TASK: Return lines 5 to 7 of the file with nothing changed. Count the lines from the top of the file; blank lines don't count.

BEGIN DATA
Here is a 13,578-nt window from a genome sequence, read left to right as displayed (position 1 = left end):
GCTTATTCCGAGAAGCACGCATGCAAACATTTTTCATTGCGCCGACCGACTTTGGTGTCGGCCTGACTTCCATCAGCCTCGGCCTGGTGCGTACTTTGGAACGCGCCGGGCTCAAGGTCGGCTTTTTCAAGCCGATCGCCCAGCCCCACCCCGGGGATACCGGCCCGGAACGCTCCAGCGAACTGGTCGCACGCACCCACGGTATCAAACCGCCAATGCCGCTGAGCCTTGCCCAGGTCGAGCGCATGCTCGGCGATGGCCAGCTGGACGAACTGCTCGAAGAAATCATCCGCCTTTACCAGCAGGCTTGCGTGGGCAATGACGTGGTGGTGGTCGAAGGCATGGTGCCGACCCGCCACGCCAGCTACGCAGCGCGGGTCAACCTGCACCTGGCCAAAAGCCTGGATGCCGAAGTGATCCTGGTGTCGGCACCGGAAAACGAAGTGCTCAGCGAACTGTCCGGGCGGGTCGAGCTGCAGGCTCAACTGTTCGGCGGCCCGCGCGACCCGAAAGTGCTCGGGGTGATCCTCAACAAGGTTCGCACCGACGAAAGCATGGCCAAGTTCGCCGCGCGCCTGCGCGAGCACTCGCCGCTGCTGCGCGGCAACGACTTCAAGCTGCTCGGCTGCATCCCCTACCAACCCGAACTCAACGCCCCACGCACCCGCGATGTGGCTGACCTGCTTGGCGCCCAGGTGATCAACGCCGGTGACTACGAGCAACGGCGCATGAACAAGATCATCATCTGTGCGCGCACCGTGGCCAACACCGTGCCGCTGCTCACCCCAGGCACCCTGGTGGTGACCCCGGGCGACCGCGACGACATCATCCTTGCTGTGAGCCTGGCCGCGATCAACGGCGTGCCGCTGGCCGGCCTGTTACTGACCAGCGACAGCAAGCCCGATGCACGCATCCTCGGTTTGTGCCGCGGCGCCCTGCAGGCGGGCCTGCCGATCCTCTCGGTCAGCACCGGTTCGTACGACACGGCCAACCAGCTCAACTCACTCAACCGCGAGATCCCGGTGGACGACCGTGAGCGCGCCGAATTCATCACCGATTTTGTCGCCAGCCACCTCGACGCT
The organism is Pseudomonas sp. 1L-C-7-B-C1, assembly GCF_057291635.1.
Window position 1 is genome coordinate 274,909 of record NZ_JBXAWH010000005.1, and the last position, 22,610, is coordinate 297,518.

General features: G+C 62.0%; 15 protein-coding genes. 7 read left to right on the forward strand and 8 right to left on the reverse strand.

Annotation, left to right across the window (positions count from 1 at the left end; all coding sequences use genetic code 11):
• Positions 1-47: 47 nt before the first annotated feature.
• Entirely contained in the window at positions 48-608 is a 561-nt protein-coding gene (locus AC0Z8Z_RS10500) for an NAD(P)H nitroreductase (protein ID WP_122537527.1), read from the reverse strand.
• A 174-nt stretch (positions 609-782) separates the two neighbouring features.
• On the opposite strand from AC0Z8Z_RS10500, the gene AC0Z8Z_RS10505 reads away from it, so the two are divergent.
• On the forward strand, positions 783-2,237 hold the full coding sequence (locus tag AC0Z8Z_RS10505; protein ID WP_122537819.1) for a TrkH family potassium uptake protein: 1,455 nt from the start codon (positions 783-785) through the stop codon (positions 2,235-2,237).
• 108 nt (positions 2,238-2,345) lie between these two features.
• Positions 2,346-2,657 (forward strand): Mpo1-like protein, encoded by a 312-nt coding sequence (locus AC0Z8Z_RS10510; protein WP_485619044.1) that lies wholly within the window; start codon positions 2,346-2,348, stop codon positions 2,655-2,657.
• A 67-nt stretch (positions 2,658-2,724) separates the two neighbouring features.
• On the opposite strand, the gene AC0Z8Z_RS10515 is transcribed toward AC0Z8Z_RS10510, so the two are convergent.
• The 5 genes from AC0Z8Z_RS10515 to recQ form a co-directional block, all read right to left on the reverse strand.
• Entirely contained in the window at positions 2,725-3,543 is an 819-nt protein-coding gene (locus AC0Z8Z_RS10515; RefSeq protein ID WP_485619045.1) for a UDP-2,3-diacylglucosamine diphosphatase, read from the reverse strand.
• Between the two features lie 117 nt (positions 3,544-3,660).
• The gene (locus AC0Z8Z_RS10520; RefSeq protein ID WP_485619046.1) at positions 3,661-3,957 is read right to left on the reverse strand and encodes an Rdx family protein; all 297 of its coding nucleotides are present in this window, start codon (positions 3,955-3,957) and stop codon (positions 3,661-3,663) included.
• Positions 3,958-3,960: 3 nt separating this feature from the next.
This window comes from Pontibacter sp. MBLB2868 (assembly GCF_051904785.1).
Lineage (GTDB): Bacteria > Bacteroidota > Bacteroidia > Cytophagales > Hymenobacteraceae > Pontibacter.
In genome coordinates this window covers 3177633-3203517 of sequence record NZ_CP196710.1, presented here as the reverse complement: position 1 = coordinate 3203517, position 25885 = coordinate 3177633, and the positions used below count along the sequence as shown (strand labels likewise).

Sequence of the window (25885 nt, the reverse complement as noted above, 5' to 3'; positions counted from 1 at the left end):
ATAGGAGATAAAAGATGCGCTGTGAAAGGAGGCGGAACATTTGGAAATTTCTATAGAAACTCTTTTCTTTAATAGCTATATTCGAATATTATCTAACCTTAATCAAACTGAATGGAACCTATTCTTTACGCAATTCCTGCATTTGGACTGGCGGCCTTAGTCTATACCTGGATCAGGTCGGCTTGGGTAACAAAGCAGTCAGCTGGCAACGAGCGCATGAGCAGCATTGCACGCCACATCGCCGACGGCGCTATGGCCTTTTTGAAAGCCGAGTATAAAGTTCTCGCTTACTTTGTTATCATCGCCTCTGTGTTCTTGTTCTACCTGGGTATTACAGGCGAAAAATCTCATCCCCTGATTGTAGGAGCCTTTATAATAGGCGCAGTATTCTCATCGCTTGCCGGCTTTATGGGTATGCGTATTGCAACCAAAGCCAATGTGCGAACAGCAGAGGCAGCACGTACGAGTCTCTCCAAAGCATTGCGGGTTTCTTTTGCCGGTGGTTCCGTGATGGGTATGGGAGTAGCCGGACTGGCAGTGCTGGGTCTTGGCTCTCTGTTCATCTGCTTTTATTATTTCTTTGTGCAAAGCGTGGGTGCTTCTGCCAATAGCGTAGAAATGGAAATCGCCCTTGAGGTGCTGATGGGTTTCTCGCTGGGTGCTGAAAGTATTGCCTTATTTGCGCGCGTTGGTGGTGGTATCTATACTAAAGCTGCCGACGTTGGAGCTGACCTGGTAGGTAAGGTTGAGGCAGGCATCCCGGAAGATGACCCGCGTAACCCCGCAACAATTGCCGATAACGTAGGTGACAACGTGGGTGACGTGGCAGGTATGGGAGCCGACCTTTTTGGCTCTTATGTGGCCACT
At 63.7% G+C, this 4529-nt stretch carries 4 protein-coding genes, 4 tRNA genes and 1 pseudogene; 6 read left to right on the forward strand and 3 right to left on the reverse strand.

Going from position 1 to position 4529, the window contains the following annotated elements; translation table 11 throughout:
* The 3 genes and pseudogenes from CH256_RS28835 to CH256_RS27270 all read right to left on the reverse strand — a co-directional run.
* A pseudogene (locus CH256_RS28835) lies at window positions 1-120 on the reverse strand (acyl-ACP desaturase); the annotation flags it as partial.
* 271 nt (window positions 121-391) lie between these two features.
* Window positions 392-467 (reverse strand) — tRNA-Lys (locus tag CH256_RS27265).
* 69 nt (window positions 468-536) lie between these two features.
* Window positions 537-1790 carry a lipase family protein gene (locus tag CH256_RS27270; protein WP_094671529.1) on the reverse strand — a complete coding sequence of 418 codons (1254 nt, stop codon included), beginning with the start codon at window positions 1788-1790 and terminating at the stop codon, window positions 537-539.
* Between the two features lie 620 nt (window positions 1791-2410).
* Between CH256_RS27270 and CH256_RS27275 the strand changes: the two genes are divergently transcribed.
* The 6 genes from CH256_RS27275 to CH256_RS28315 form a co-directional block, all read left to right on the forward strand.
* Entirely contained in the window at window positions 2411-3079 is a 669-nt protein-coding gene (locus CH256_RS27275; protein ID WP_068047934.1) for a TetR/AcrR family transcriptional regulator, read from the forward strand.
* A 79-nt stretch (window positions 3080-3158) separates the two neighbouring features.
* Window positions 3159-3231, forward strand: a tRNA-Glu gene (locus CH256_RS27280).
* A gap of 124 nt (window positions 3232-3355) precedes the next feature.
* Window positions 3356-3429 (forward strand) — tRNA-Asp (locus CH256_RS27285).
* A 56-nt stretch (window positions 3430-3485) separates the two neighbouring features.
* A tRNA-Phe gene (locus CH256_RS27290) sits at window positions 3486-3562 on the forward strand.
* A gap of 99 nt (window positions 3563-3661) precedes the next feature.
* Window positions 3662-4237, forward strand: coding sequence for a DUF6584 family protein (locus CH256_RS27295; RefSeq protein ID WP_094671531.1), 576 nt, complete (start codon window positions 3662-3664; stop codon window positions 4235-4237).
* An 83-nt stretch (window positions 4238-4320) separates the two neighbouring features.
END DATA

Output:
General features: G+C 62.0%; 15 protein-coding genes. 7 read left to right on the forward strand and 8 right to left on the reverse strand.

Annotation, left to right across the window (positions count from 1 at the left end; all coding sequences use genetic code 11):
• Positions 1-47: 47 nt before the first annotated feature.